Will summer ever come? This unending, grey cold is making me ill, I swear. My normal antidote would be to book a family break somewhere hot (see photo of the Philippines above, yes please!). This year though it’s different – has anyone noticed how expensive flights are at the moment?
I’m looking at going to Majorca in summer half-term. Gatwick is our nearest airport so inevitably we end up in the tender care of Easyjet. We’ve done this trip several times so imagine my shock to find that May flights this year are costing more like peak-season August levels last year.
Check this out: it’s £440.24 per person flying out on the first Saturday of half term at 9 am. Then £280.87 to get back the next Saturday at a sensible lunchtime hour. This is a two-hour flight, by the way. So for a family of four (before the £13 discount per child) that comes to £2,884.44 – in economy!
Obviously these are the most convenient and popular flights. The option we would probably take is flying out on the Tuesday of half term at 9 am for £134.24 and coming back on the Sunday at midday for £269.74. I’d be on my own with the kids though, Mr Minted would join us just for the weekend to save on his holiday allowance, maybe early evening Friday for a respectable £51.49. So that’s £1,533.17 in total, even before accommodation.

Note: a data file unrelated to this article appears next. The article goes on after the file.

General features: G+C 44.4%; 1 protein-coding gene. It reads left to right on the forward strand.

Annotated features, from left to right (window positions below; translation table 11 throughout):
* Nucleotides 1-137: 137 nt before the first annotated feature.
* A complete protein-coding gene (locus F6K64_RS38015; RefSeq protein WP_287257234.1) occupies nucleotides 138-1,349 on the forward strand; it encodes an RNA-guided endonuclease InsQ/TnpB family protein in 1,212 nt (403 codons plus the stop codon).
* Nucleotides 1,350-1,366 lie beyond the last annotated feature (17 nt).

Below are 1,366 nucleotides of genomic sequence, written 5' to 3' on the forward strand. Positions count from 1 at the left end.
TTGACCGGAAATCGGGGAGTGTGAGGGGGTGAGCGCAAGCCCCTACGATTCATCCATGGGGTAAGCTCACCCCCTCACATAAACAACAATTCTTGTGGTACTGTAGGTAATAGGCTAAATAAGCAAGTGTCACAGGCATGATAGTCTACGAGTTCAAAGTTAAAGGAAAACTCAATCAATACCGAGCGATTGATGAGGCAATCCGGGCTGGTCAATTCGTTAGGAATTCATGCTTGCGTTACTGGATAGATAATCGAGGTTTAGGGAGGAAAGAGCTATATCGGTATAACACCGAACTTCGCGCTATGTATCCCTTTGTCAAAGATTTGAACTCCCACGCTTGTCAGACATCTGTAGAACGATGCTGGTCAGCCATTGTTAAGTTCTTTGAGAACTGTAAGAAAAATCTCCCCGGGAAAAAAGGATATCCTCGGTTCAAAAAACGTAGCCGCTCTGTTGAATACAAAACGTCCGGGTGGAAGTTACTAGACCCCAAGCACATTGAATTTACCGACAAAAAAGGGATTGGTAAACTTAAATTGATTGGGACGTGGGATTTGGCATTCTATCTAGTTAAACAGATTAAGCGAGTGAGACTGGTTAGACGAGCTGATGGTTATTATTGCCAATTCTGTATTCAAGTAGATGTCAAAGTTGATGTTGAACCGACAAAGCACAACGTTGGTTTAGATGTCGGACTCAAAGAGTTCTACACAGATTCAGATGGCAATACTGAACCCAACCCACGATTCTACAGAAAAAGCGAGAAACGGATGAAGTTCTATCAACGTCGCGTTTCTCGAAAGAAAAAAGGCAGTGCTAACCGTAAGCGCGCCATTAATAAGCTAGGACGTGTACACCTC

It’s possible to travel for £44.24 per person – on the Tuesday night flight out leaving at 22:10. If you’re Bear Grylls, maybe. With kids in tow, I don’t call that much of a holiday.
Even for the truly minted, this is steep. I don’t normally like surveys but one from Give as You Live website caught my eye: Brits this year will be spending two and half times their monthly salary on the family trip. Easily done at these prices.
Why is it so expensive? Terrorist attacks in Turkey and Tunisia have made the Balearics a number one choice for Brits and the rest of the sun-starved northern Europeans. There were 30 people looking at the same route as me this morning and that was 8:33 am!
Then there’s the fall in sterling due to Brexit uncertainties. The pound doesn’t buy what it used to in Europe or America and airplane fuel is generally sold in dollars. As normal, the end user (us) foots the bill. There is some hope that, if interest rates in the UK, sterling might regain some of its losses. Borrowers would pay more but our holidays abroad would be cheaper. No-one knows whether that will happen but, at this rate, it could be Cornwall again this year.
Where are you going this year? Tell us in the comments below and don’t forget your travel insurance - we’ve got a guide to it here.